According to The Guardian, Dahlberg has spoken of poetic rupture, beauty indissolubly linked to loss. One wall of the cut is inscribed with the names of the children killed, the other is carved out into a ledge from which to view the names.  The cut is aligned with Utøya – it doesn't eradicate Utøya by being placed literally on the site of the massacre itself.

This is how such massively inexplicable deaths are memorialised these days, by massive land art.  There is little else that we feel is significant enough to approach the scale of war, for this was an act of war between a race-based fundamentalism and an unwitting, wealthy, liberal and secular populace.  It seems to be too difficult to explain how Anders Breivik came to be, the best we can do is to set up sites where we can contemplate what he did.  Memory Wound is a powerful place to do this; does it address the rise of anti-islamic fundamentalism in Europe? Not really, it addresses the children, their absence – the effect of a cause that remains active, not absent.

Land art puts human activities into the context of the earth as a planet, the sun as a star, time measured in light years – things almost beyond comprehension for all we have been taught how geology and astronomy works.  These things have become our ineffable, things so detached from the development of the human race that they absorb human failings.  It's cosmic and all, but there are other Breiviks out there, and they are unmoved.  

Wednesday
Nov272013

Terror Háza, Budapest, 2002

Attila F Kovacs, Architeckton RT, architects. House of Terror Museum, Budapest, Hungary, 2002. photographer: Janos Szentivani.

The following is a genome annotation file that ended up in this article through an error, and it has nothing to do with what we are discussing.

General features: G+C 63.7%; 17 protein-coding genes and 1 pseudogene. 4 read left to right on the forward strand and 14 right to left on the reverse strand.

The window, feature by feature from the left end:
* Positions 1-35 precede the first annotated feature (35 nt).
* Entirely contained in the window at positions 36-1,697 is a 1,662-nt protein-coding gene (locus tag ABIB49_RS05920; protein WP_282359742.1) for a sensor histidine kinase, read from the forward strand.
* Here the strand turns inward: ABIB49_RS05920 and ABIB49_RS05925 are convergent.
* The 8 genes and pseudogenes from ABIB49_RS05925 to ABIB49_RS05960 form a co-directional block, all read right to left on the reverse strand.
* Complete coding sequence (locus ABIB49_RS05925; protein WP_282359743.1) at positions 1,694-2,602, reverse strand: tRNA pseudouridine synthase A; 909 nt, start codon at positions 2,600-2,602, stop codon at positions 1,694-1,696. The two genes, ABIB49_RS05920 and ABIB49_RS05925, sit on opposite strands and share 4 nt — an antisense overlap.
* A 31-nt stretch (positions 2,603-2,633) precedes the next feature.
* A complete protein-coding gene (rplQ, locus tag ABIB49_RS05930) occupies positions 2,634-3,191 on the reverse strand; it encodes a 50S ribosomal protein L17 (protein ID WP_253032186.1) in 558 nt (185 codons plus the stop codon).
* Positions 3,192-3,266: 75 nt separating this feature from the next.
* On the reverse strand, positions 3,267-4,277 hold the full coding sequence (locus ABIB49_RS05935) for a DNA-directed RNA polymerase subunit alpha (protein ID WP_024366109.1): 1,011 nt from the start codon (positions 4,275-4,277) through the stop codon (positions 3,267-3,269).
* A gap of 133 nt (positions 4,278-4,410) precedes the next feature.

The Terror Háza in Budapest, where 'terror' is the same word in Hungarian.  The building was used by the Arrow Cross Party (National Socialist) in WWII, then in the postwar soviet sphere, headquarters of the State Security Department, ÁVO.  With both, the windows were either covered, blocked or painted over: a literal signalling of secrecy and opacity. Is this the first necessity of security systems – that detention, interrogation, torture and homicide be conducted without windows?  Evidently.  

The colour black is indubitably connected to such darkness, and not for nothing is there a whole collection of associated sites and actions: black ops, black sites of secret extraordinary rendition, black projects – rogue, but sanctioned, secret but documented, somewhere.

The Terror Háza, a museum about fascist and communist regimes, is a member of the Platform of European Memory and Conscience; the building was bought by the Public Foundation for the Research of Central and East European History; the exhibition hall and the treatment of the outside is by Attila F Kovács, who painted it black, embedded ceramic miniatures of victims at eye height around the base and added the cornice — what?  brise-soleil?  an extended plane that casts the word terror over each façade: a complex reading because it uses sunlight, light, enlightenment to cast an inverted shadow over something already historically shadowed. The word cast is not hopeful, despite the sunlight, it too is dark.